RIDE-9 Setup

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Posted: Jun 4, 2020 at 5:10 Quote
Whats your preferred position on your bike for where you ride?

Posted: Jun 18, 2020 at 11:40 Quote
What bike?

Ride9 effects the amount of travel the rear tire has and the leverage on the shock. For instance, on the Altitude, on paper pos1 is the slackest position but it has over 10mm less travel than pos3. So once your on the bike and sag is set, when your on the bike, pos3 is the same or slightly more slack than pos1. Plus it has over 10mm more travel with less ramp up of the shock. This makes it feel like it has way more travel.

You also need to reset sag with any ride9 change. I also find you need to go +/-2 clicks with rebound and compression also.

I’ve ridden a lot in pos5, then switched to pos3 and now I’m in pos6. I am installing a 8.5x2.5 float X2.

Posted: Jun 21, 2020 at 12:11 Quote
Thanks for the reply. I ride a Instinct, had a lot of peddle bashing so recently switched to position 7 and like the adjustment so far!

Posted: Jun 23, 2020 at 21:49 Quote
Try Pos6. I think the shock feels a lot better in the upper positions pos3-6-9. There is less ramp up in the linkage. The shock already has so much, its best to remove as much as possible from the linkage.

Posted: Jun 25, 2020 at 15:34 Quote
Doesn't weight also come into play. I believe I have seen illustrations that indicate weight of rider on the quadrant. I am about 225lbs even before gear, so would Pos6 be too light for me?

BTW funny thing if you search google images w/ Ride-9, you get some references to the top sexual positions for getting pregnant haha. The other thing to look out for is that you aren't looking an old chart that used a different numbering system where the neutral was 1 vs now it's 5.

Posted: Sep 23, 2020 at 14:12 Quote
WorksInTheory wrote:
BTW funny thing if you search google images w/ Ride-9, you get some references to the top sexual positions for getting pregnant haha. The other thing to look out for is that you aren't looking an old chart that used a different numbering system where the neutral was 1 vs now it's 5.

Never google, goodness, when will people learn there are other search engines out there that are not anti-American.

Posted: Sep 27, 2020 at 9:53 Quote
ajriding wrote:
WorksInTheory wrote:
BTW funny thing if you search google images w/ Ride-9, you get some references to the top sexual positions for getting pregnant haha. The other thing to look out for is that you aren't looking an old chart that used a different numbering system where the neutral was 1 vs now it's 5.

Never google, goodness, when will people learn there are other search engines out there that are not anti-American.

Yes. Use Brave.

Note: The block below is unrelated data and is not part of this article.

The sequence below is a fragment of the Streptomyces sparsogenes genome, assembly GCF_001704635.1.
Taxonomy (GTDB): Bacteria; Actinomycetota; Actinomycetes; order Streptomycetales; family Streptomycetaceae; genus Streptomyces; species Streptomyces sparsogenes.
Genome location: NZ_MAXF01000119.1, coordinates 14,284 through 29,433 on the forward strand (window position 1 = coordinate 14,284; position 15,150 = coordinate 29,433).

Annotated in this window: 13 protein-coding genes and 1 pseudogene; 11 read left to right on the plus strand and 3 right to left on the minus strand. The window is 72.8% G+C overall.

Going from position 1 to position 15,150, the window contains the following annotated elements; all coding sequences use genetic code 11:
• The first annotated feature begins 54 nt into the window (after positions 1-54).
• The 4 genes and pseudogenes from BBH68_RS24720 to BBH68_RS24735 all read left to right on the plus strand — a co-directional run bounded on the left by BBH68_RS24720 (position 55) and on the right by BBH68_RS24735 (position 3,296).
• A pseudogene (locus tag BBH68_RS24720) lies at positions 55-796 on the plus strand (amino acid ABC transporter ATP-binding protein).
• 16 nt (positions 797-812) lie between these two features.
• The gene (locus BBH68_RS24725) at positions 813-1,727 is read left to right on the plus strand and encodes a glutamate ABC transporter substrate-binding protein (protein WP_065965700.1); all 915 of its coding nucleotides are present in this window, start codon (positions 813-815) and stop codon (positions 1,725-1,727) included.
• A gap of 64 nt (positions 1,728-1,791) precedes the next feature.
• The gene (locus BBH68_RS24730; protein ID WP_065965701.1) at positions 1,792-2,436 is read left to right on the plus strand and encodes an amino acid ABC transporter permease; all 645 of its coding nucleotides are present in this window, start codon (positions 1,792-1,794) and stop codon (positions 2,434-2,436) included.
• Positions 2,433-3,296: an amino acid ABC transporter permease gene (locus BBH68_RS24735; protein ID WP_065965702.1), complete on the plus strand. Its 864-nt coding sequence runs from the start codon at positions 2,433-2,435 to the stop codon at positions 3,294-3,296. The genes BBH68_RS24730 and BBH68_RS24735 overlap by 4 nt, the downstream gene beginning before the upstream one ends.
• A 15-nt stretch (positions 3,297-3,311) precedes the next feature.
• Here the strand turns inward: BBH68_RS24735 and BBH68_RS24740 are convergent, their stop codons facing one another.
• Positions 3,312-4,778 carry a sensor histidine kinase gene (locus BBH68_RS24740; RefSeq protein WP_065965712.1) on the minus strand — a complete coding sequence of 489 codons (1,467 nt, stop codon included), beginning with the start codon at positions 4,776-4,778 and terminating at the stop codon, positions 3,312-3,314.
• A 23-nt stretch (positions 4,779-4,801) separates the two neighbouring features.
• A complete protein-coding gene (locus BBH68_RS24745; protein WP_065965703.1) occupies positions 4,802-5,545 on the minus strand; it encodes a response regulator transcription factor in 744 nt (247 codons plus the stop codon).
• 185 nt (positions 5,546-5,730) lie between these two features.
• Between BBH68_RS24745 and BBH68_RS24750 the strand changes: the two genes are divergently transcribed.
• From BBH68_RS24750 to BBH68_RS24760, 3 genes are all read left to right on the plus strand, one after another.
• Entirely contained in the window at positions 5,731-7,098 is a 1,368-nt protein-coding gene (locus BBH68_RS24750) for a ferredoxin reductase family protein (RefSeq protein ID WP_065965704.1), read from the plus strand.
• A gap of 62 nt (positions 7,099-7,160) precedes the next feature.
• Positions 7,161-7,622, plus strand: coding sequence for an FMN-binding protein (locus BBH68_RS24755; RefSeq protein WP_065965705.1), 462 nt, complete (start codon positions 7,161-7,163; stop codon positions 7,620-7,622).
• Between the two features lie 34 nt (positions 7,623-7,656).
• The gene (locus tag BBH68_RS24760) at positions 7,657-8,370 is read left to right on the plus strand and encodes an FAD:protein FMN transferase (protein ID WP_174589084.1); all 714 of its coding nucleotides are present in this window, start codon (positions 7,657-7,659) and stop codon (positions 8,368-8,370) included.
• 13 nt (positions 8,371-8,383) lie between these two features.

I've been on position 2 (2018 Rocky Mountain Altitude). Feels good and poppy on corners. Going to try position 3 after reading the above comments.

Posted: Oct 18, 2020 at 16:39 Quote
stubs179 wrote:
What bike?

Ride9 effects the amount of travel the rear tire has and the leverage on the shock. For instance, on the Altitude, on paper pos1 is the slackest position but it has over 10mm less travel than pos3. So once your on the bike and sag is set, when your on the bike, pos3 is the same or slightly more slack than pos1. Plus it has over 10mm more travel with less ramp up of the shock. This makes it feel like it has way more travel.

You also need to reset sag with any ride9 change. I also find you need to go +/-2 clicks with rebound and compression also.

I’ve ridden a lot in pos5, then switched to pos3 and now I’m in pos6. I am installing a 8.5x2.5 float X2.

How do you lose travel in the most slack position?

The displacement of the wheel stays the same, however the start and end position change . The wheel in the most slack position is only closer to the seat tube, it does not lose travel.

I ride in Position 9 as it's still very slacked (~66*) and the BB is at the highest position along with the shortest wheel base (makes it more fun, yet the WB is still long enough to be stable on descends).

Posted: Oct 18, 2020 at 21:31 Quote
borlowski90 wrote:
stubs179 wrote:
What bike?

Ride9 effects the amount of travel the rear tire has and the leverage on the shock. For instance, on the Altitude, on paper pos1 is the slackest position but it has over 10mm less travel than pos3. So once your on the bike and sag is set, when your on the bike, pos3 is the same or slightly more slack than pos1. Plus it has over 10mm more travel with less ramp up of the shock. This makes it feel like it has way more travel.

You also need to reset sag with any ride9 change. I also find you need to go +/-2 clicks with rebound and compression also.

I’ve ridden a lot in pos5, then switched to pos3 and now I’m in pos6. I am installing a 8.5x2.5 float X2.

How do you lose travel in the most slack position?

The displacement of the wheel stays the same, however the start and end position change . The wheel in the most slack position is only closer to the seat tube, it does not lose travel.

I ride in Position 9 as it's still very slacked (~66*) and the BB is at the highest position along with the shortest wheel base (makes it more fun, yet the WB is still long enough to be stable on descends).

You most definitely lose travel in Pos1. About 9% worth. Look at a Guerrilla Gravity Shred Dog. Moving the shock a little bit on their link changes the travel by 10mm.

The link is a simple lever bolted to the seat stay at one end and the frame at the other. The shock is a fixed stroke. The closer you move the shock to the top tube the farther the seat stay can move. The closer the shock is to the seat stay the less the seat stay can move.

Posted: Oct 19, 2020 at 6:45 Quote
stubs179 wrote:
borlowski90 wrote:
stubs179 wrote:
What bike?